Senator Herb Kohl (D-Wis.) recently sent a letter to the Justice Department and the FCC calling on regulators to oppose the Sirius-XM deal.
Kohl's opposition of the merger is not necessarily new, but being the chairman of the Senate's Subcommittee on Antitrust, Competition Policy and Consumer Rights, it does hold some weight. He is in fact the first chairman of the four Congressional panels that held hearings on the merger (Sen. Kohl's subcommittee held the hearing back in late March) to come out against it publicly.
Senator Kohl takes the position that satellite radio is in fact it's own confined market, and not part of an overall audio entertainment marketplace.
He also didn't buy the argument that future technologies threaten the stance of the satellite radio market, writing that "no other technology available today is a substitute for the satellite radio."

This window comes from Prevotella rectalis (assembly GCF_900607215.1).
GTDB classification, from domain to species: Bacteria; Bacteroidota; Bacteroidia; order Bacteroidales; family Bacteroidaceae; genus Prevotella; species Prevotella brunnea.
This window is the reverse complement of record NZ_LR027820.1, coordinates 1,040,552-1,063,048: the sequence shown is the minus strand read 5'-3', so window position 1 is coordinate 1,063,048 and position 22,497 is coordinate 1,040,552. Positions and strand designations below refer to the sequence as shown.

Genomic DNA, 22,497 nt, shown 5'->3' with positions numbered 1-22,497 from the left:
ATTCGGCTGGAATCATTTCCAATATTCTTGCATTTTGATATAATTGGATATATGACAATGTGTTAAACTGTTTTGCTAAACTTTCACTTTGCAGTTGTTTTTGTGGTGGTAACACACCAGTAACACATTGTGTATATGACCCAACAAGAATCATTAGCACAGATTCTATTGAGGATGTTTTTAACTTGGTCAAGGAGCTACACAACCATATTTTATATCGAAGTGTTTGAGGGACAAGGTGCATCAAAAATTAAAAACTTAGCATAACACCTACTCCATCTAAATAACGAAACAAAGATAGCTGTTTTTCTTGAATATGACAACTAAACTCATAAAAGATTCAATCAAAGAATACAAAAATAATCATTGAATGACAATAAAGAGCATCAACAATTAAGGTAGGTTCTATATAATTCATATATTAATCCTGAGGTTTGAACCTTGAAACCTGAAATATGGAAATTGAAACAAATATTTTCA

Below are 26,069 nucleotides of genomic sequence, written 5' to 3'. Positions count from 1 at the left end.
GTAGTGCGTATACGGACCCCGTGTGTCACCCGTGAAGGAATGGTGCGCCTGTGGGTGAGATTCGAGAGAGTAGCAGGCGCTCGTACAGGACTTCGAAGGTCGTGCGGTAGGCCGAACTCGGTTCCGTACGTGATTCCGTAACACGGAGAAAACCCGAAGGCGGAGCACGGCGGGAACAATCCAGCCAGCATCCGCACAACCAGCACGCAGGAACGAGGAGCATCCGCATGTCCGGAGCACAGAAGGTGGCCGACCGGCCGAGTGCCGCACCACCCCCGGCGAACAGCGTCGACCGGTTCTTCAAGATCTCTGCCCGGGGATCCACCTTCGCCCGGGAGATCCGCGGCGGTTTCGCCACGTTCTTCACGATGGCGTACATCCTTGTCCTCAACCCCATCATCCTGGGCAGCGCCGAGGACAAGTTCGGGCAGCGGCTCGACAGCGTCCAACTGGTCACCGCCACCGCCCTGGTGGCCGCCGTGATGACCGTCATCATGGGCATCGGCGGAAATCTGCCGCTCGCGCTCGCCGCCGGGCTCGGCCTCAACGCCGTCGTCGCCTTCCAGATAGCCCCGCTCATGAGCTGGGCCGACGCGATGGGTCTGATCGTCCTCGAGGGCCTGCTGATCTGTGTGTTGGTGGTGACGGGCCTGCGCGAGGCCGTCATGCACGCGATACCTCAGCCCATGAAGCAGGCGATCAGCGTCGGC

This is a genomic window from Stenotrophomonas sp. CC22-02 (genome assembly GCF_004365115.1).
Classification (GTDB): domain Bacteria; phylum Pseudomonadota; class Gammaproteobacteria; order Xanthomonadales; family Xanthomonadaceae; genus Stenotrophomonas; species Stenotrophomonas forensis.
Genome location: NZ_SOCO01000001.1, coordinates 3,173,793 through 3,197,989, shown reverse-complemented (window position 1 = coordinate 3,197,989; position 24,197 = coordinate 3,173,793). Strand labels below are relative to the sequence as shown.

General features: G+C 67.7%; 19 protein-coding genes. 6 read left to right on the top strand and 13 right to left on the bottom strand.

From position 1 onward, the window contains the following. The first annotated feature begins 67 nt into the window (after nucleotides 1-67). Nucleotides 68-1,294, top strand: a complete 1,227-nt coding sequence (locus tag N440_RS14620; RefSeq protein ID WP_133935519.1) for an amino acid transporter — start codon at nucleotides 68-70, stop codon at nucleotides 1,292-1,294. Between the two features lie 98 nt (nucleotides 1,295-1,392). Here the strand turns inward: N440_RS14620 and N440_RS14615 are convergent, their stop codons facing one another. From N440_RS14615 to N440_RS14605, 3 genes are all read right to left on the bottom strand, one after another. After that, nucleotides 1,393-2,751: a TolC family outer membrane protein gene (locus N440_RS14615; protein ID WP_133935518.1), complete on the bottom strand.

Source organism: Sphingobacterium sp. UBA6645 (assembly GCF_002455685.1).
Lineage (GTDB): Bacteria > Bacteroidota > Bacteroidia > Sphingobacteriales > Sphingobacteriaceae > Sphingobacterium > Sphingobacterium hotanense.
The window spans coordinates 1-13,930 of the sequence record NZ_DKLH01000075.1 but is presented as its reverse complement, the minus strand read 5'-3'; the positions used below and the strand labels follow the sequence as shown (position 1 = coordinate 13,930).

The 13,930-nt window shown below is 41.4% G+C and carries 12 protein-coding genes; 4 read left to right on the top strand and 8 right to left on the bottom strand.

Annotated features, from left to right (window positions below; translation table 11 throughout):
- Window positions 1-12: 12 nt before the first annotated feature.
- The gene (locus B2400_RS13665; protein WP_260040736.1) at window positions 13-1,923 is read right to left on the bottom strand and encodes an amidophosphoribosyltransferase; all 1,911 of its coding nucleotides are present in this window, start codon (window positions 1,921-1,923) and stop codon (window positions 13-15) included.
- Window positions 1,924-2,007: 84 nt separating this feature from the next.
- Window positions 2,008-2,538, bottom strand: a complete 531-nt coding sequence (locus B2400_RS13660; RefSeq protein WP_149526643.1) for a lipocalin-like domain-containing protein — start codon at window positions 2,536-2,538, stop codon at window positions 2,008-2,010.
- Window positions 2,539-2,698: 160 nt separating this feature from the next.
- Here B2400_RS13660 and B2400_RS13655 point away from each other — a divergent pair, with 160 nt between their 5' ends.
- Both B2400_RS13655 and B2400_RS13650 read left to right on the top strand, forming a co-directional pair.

"Our concern is the marketplace today. Consumers should not suffer the price increases likely to result from a merger to monopoly because of a vague hope that new technologies may deliver new competitive alternative sometime in the future," he continued.
The problem with Senator Kohl's conclusion is that, if in fact satellite radio is defined as it's own finite market, then this definition opens up either Sirius or XM for takeover by a terrestrial radio corporation (such as CBS Radio) without fear of anti-trust issues.
And that is scary.